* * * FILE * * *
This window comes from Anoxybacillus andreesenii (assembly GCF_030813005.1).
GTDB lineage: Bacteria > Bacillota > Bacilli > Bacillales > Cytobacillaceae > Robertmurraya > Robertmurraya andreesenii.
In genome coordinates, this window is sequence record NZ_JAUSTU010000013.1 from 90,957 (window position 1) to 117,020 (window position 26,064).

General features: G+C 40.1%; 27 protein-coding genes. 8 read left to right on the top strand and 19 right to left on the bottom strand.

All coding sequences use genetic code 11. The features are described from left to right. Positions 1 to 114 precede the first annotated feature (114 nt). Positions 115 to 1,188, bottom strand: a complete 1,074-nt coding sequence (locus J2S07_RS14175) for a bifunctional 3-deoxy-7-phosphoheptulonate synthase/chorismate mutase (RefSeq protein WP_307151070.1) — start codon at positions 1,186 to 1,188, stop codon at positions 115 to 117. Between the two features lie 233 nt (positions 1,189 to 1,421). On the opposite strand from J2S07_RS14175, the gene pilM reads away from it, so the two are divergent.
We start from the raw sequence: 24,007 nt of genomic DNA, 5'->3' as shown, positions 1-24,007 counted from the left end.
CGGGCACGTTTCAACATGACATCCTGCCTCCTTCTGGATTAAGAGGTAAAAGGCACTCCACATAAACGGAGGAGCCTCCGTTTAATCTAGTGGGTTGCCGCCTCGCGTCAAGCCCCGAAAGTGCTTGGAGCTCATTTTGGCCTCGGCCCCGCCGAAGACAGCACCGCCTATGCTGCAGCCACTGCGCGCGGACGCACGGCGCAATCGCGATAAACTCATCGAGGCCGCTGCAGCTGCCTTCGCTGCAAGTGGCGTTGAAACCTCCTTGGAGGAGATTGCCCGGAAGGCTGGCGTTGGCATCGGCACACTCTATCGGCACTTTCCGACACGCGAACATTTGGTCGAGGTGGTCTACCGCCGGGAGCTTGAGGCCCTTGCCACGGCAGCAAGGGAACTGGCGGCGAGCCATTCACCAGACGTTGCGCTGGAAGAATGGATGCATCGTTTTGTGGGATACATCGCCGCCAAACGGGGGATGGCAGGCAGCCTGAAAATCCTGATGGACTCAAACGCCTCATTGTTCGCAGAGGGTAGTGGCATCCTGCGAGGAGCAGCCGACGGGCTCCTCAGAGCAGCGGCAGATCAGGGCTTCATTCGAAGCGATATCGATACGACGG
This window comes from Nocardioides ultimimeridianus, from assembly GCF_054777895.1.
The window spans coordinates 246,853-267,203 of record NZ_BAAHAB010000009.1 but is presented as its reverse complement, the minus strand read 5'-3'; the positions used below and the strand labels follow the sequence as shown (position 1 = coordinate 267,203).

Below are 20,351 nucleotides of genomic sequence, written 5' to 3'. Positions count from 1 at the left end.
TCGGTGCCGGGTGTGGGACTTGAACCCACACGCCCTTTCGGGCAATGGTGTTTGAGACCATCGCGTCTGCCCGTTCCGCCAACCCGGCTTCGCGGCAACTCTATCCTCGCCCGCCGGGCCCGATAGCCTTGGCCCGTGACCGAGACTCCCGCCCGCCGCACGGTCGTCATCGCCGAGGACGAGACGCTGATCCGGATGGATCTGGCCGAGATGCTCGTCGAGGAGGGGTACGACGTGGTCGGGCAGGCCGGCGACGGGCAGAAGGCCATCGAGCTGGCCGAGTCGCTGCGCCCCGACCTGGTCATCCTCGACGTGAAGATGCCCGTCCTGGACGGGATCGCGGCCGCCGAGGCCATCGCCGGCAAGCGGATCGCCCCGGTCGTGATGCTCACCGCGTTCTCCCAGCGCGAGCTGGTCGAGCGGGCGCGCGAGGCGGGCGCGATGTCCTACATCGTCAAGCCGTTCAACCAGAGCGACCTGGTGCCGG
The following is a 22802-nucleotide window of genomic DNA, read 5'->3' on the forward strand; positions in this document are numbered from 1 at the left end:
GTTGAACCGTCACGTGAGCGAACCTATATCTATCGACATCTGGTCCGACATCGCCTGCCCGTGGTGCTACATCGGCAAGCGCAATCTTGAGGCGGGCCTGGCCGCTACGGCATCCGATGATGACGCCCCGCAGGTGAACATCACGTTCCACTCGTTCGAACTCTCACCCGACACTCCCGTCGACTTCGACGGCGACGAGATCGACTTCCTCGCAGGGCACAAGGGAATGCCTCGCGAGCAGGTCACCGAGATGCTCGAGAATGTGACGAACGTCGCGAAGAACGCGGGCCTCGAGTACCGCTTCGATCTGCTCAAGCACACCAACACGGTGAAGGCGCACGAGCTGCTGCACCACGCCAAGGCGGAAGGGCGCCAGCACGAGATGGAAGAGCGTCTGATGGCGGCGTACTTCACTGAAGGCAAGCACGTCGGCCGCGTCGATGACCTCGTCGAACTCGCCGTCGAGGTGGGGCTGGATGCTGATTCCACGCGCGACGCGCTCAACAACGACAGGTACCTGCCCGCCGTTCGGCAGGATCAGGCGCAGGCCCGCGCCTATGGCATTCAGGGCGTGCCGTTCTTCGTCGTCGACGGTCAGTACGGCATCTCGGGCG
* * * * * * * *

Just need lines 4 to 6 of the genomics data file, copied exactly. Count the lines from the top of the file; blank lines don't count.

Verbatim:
General features: G+C 40.1%; 27 protein-coding genes. 8 read left to right on the top strand and 19 right to left on the bottom strand.

All coding sequences use genetic code 11. The features are described from left to right. Positions 1 to 114 precede the first annotated feature (114 nt). Positions 115 to 1,188, bottom strand: a complete 1,074-nt coding sequence (locus J2S07_RS14175) for a bifunctional 3-deoxy-7-phosphoheptulonate synthase/chorismate mutase (RefSeq protein WP_307151070.1) — start codon at positions 1,186 to 1,188, stop codon at positions 115 to 117. Between the two features lie 233 nt (positions 1,189 to 1,421). On the opposite strand from J2S07_RS14175, the gene pilM reads away from it, so the two are divergent.
We start from the raw sequence: 24,007 nt of genomic DNA, 5'->3' as shown, positions 1-24,007 counted from the left end.